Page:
How to break the Xi-Putin axis? Biden must engage with Beijing

Beijing is following Vladimir Putin’s aggressive playbook. The US can counter the march of the autocrats, but only if it stops feeding their paranoia

Is there a school for autocrats? As if by rote, authoritarian leaders around the world trot out remarkably similar justifications for their repressive actions, democratic deficits and policy failures. These typically include scary claims that their country is under attack by foreign forces and saboteurs or is the victim of a global conspiracy.

Perhaps they have all taken an online correspondence course for aspiring dictators. Tyrants R Us.

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Sunak heads to US to unveil latest news on Australian nuclear sub deal

Latest phase of Aukus scheme comes amid concerns about growing threat from China

Rishi Sunak will fly to San Diego on Sunday to unveil plans for supplying Australia with nuclear-powered submarines under the Aukus scheme amid concerns about the growing threat from China.

A major announcement 18 months in the making is expected when the UK prime minister meets his Australian counterpart, Anthony Albanese, and US president Joe Biden.

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My Cyclone Diary: after the flood, the dread that replaces panic

In the second instalment in a series of diaries about Cyclone Gabrielle’s aftermath in New Zealand, Anna Rankin describes the fears, rumours and unexpected effects of a lack of internet in the town of Wairoa

It is difficult to record historical events that will in time determine policy decisions and economic outcomes, and the lives of those affected, while events are still unfolding. There are the quick impressions – men wrestling escaped bees on a roadside deep in flood waters, a flattened cornfield marked by the shape and force of the torrent, a mud-soiled child on a stoop, wide plains transformed into lakes, the eerie chime of a stuck train signal. Then there are the pecuniary matters – the financial loss of a corn yield – and the interviews with the afflicted.

Any large-scale traumatic event, be it a natural disaster or a war will often provoke reminders of previous traumatic episodes; instances that have remained abstract, placeless or locked within the mind. A flood might breach other instances of grief, loss, degradation, violence. It may be the interminable and sour stench of silt and sewage, children’s toys and clothing heaped in brown puddles, humble and cherished items stacked in ruins or the ceaseless clack of helicopters flying low through ashen skies that prompt the return of a painful memory; it could be the sight of broken walls, sagging houses, a wrecked car submerged in mud.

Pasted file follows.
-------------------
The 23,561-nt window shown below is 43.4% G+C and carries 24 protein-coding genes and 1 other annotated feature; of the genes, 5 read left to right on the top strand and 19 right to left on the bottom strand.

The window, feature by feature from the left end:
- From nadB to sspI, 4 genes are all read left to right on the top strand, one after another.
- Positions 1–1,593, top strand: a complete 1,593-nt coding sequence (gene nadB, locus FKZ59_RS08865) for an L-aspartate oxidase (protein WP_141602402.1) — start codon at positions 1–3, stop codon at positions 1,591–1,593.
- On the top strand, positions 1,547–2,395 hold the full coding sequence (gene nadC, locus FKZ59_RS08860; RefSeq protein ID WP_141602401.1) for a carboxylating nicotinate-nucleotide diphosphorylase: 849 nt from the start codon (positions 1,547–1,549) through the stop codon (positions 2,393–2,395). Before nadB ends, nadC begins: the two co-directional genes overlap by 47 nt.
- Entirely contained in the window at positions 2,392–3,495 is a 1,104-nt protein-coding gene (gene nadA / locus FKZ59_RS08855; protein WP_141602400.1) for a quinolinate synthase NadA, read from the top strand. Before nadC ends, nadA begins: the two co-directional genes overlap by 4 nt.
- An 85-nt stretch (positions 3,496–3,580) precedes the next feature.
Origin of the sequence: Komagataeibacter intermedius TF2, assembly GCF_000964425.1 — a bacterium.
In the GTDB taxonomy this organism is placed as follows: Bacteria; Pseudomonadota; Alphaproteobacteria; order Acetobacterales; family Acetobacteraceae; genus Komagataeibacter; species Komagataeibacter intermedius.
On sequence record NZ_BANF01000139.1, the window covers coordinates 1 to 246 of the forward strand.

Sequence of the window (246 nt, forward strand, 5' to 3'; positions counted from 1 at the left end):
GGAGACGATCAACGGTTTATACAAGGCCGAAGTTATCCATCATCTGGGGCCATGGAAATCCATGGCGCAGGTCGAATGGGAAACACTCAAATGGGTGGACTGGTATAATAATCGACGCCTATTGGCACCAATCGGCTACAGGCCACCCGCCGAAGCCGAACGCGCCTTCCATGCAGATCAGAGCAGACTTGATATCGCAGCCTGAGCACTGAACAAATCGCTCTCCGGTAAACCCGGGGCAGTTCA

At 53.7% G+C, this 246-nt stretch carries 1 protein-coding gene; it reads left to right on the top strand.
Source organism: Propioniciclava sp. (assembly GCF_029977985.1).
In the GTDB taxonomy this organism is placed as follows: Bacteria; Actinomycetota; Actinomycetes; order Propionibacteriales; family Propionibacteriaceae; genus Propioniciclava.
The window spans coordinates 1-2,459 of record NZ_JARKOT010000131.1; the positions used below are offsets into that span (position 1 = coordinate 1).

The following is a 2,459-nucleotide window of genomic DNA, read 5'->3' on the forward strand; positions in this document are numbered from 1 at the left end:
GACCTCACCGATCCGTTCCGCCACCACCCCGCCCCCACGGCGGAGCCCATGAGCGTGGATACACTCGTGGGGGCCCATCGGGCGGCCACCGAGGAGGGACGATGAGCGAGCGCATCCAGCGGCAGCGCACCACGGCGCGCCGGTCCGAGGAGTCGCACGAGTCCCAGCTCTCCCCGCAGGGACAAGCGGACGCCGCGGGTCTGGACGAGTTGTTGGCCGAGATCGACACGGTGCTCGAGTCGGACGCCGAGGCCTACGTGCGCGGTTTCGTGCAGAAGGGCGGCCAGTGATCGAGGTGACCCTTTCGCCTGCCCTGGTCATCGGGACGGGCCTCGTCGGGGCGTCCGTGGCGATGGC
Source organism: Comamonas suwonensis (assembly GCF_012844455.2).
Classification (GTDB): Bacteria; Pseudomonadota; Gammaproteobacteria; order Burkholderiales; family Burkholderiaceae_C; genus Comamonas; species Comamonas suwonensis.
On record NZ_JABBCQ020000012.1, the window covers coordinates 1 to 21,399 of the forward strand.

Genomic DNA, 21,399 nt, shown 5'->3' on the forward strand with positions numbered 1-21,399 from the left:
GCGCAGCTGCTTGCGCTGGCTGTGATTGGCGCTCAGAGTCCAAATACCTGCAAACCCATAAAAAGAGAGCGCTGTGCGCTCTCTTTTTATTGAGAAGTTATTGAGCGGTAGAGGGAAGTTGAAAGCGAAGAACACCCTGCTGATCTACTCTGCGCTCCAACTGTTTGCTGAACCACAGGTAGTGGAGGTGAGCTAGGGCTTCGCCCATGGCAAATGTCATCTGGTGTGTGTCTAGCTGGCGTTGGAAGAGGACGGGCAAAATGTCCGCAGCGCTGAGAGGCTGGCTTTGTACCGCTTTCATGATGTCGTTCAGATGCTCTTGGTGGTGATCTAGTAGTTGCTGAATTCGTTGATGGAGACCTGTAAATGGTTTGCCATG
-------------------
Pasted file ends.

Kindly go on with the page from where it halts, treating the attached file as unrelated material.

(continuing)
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Afghan girls may be blocked from taking GCSEs as families moved from London

‘Barbaric’ to take away exam chance after all teenage refugees have overcome, headteacher says

Two 16-year-old Afghan refugee girls will not be able to sit their GCSEs because the Home Office is moving them out of London weeks before their exams without guaranteed school places, their “heartbroken” headteacher has told the Observer.

Fulham Cross Girls School, an academy in London, enrolled 15 Afghan girls who were evacuated to the UK when the Taliban took power in 2021. They have been living in bridging accommodation in a hotel for a year and a half, but all the families were notified last week that they would be moved out of London at the end of March.

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‘Russia has lost its soft power’: how war in Ukraine destabilises old Soviet allies

Protests in Georgia last week were just the latest indication of how Putin’s disastrous invasion has damaged relations with former Eastern bloc nations

• Russia-Ukraine war – latest updates

As Georgian protesters marched on the country’s parliament against a new “foreign agents” law this week, they bore signs that said “No to Russian law!”, and others decrying the spirit of autocracy and imperialism that is now firmly associated with Moscow’s influence in the region.

By all appearances, the law they opposed was a local initiative to allow the ruling Georgian Dream party to crack down on civil society and win forthcoming elections. But that party’s perceived closeness to Moscow and the similarities to a notorious Russian law against “foreign agents” were a popular rallying cry for Georgians who joined the protests.

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